Wednesday, April 20, 2016

The Whys and the Wherefores of the Factory System

If you are like me your understanding of the factory system that started up with the Industrial Revolution is a mish-mash of history and Marxist revisionism. Yes, the factory system was efficient, but it achieved its efficiency by exploiting the workers. Yes it produced cheap products, but it threw artisans out of work, "de-skilling" the work environment so it could pay workers less. And, of course, it replaced production for use with production for profit, replacing use value with exchange value.

But now I've read Joel Mokyr's review of the factory system in The Gifts of Minerva, and I find I'm not quite sure what he argues. So I figured I better write a blog post and get the whole thing clear in my mind.

Big picture: The industrial revolution was not a finance thing, of capitalists accumulating and profiting. It was a knowledge revolution, an interaction of "propositional knowledge" with "prescriptive knowledge." Some people invent a machine or a technique; the next question is: how or why does it work? Then there is a theory like Newton's mechanics. How can it be exploited into useful products? When you have a world of constantly expanding knowledge and constantly improving technique, people have to get together to compare notes and transfer knowledge.

Now the British economy at the time of the industrial revolution was typically a domestic economy. People usually worked at home. The stereotypical process at the time was the textile "putting-out" system, where entrepreneurs supplied cottagers with machines and materials and paid piece-rates on finished products.

Why then did entrepreneurs change the system to a factory system, where workers had to commute to work and get paid hourly wages instead of work at home and get paid piece rates? You'll be shocked to learn that it wasn't so that they could extract more socially necessary labor and convert use value into exchange value. No, the reason was practical and prosaic. Mokyr comes up with four main drivers towards the factory system.

Fixed costs and scale economies. Many of the new technologies could not work at the scale of a domestic cottage. Many of them represented fixed costs, and the employer had an interest in supervising the workers and maximizing the machine utilization.

Information costs and incentives. Piece-rates incentivize the worker to maximize quantity. But suppose consumers are more concerned about quality? Then the employer will also focus on product quality. Then he will want to bring the work in-house and pay the worker a time wage so he can specify exactly the process to be used and inspect the quality of the product. Also, in a complicated production process it is difficult to "disentangle" the value of the individual contributions of workers. In addition, the new processes required more "team production," such as the continuous flow, or assembly-line production system.

Labor effort. The Marxians argue that putting labor in a factory makes it easier to get workers to work longer hours and increase profits. Alternatively Gregory Clark argues that the factory helps get more effort from workers lacking self-control. There is, of course, an economy of scale in supervising workers at a central location rather than running around visiting their cottages.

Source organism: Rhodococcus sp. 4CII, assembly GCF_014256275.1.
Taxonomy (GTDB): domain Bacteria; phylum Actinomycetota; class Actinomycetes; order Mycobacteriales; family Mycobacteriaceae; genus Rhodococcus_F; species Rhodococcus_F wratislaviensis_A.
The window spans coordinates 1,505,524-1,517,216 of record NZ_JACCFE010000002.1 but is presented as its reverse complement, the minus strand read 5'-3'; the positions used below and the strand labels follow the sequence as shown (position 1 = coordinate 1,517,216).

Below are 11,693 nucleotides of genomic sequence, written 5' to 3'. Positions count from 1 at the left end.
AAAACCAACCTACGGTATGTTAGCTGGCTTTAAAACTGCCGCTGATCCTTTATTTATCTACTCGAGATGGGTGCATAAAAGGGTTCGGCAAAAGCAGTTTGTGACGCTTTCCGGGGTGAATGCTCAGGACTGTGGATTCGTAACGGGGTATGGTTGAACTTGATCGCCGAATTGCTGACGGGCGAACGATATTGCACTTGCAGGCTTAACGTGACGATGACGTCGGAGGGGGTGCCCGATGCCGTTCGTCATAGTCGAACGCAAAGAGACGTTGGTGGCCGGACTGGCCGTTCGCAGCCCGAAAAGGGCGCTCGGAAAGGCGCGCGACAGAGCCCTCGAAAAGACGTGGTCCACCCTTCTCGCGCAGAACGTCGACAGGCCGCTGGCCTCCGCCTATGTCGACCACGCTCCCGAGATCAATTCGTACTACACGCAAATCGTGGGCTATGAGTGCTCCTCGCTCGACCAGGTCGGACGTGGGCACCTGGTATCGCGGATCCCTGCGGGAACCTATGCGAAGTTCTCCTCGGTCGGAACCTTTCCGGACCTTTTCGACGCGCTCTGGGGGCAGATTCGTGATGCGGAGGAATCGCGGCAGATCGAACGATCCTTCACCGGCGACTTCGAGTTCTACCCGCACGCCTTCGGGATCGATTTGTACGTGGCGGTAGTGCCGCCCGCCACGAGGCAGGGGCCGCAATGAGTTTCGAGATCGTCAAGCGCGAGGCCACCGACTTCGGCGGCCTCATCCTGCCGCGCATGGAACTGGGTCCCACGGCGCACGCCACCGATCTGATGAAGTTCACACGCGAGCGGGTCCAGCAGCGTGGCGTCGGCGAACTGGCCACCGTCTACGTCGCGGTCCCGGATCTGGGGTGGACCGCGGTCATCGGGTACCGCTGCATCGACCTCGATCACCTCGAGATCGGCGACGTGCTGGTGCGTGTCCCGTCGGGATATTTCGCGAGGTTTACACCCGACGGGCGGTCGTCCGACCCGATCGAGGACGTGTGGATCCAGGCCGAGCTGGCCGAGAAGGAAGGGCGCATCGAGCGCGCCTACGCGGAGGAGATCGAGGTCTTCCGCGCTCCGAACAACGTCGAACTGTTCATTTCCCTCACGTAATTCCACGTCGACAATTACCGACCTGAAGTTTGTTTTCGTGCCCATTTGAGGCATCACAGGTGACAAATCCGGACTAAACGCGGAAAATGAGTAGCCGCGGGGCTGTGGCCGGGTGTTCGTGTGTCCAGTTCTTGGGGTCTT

Division of knowledge. Mokyr argues that the new factories required a lot of specialized knowledge. How to build them, how to fix them, how to improve the process. "[A]fter 1760, efficient production required more knowledge than a single household could possess." Here we have an interesting counterpoint to the Marxist "de-skilling" argument. The new processes required specialized knowledge. The machine operator or line worker may have needed less skill than the old domestic artisan worker, but could not thrive unless backed up by mechanics, process experts, and specialized knowledge that were constantly adapting to new propositional and prescriptive knowledge.

So let Joel Mokyr sum up:
[A]s long as the minimum competence requirement is small, plants can be small and coincide with households with all the associated advantages; when it expands it will require either a sophisticated and efficient network for the distribution of knowledge or a different setup of the unit of production... Factories thus served as repositories for technical knowledge and vastly reduced access costs to this knowledge for individual workers. (p.141)
In addition, of course, the industrial revolution featured "professional associations of mechanics, machinists, engineers, and skilled workers" which provided communications channels for the propagation of knowledge.

Similar arguments are made regarding the creative synergy of artists' colonies, and the concentration of the IT industry in Silicon Valley. The more you can concentrate people together at their work, the more they can talk to each other and exchange ideas and experience.

And, of course, there is the modern argument that, with the Internet and its efficient communication of information, we can all work at home as "telecommuters" and save the significant cost of commuting.

So there you have it. The factory arose because of the need to bring people together to exchange knowledge and information.

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